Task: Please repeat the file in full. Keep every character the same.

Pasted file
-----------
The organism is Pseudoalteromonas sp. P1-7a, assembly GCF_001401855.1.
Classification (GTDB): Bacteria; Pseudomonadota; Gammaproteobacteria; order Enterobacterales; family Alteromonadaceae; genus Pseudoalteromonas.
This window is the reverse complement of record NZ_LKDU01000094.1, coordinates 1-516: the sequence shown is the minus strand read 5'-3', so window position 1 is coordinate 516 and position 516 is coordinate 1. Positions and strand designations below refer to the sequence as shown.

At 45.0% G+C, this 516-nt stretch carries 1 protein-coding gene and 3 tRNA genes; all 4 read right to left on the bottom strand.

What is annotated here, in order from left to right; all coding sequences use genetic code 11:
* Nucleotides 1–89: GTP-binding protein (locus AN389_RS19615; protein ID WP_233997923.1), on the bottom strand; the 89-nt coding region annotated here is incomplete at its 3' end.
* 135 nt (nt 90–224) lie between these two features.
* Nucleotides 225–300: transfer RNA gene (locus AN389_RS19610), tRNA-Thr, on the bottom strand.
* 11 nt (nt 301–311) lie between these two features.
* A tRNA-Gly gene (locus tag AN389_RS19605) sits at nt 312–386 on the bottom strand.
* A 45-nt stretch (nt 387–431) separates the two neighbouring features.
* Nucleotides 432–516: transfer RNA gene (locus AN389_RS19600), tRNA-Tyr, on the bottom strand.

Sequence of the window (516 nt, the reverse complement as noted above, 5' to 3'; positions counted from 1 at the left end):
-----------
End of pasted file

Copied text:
The organism is Pseudoalteromonas sp. P1-7a, assembly GCF_001401855.1.
Classification (GTDB): Bacteria; Pseudomonadota; Gammaproteobacteria; order Enterobacterales; family Alteromonadaceae; genus Pseudoalteromonas.
This window is the reverse complement of record NZ_LKDU01000094.1, coordinates 1-516: the sequence shown is the minus strand read 5'-3', so window position 1 is coordinate 516 and position 516 is coordinate 1. Positions and strand designations below refer to the sequence as shown.

At 45.0% G+C, this 516-nt stretch carries 1 protein-coding gene and 3 tRNA genes; all 4 read right to left on the bottom strand.

What is annotated here, in order from left to right; all coding sequences use genetic code 11:
* Nucleotides 1–89: GTP-binding protein (locus AN389_RS19615; protein ID WP_233997923.1), on the bottom strand; the 89-nt coding region annotated here is incomplete at its 3' end.
* 135 nt (nt 90–224) lie between these two features.
* Nucleotides 225–300: transfer RNA gene (locus AN389_RS19610), tRNA-Thr, on the bottom strand.
* 11 nt (nt 301–311) lie between these two features.
* A tRNA-Gly gene (locus tag AN389_RS19605) sits at nt 312–386 on the bottom strand.
* A 45-nt stretch (nt 387–431) separates the two neighbouring features.
* Nucleotides 432–516: transfer RNA gene (locus AN389_RS19600), tRNA-Tyr, on the bottom strand.

Sequence of the window (516 nt, the reverse complement as noted above, 5' to 3'; positions counted from 1 at the left end):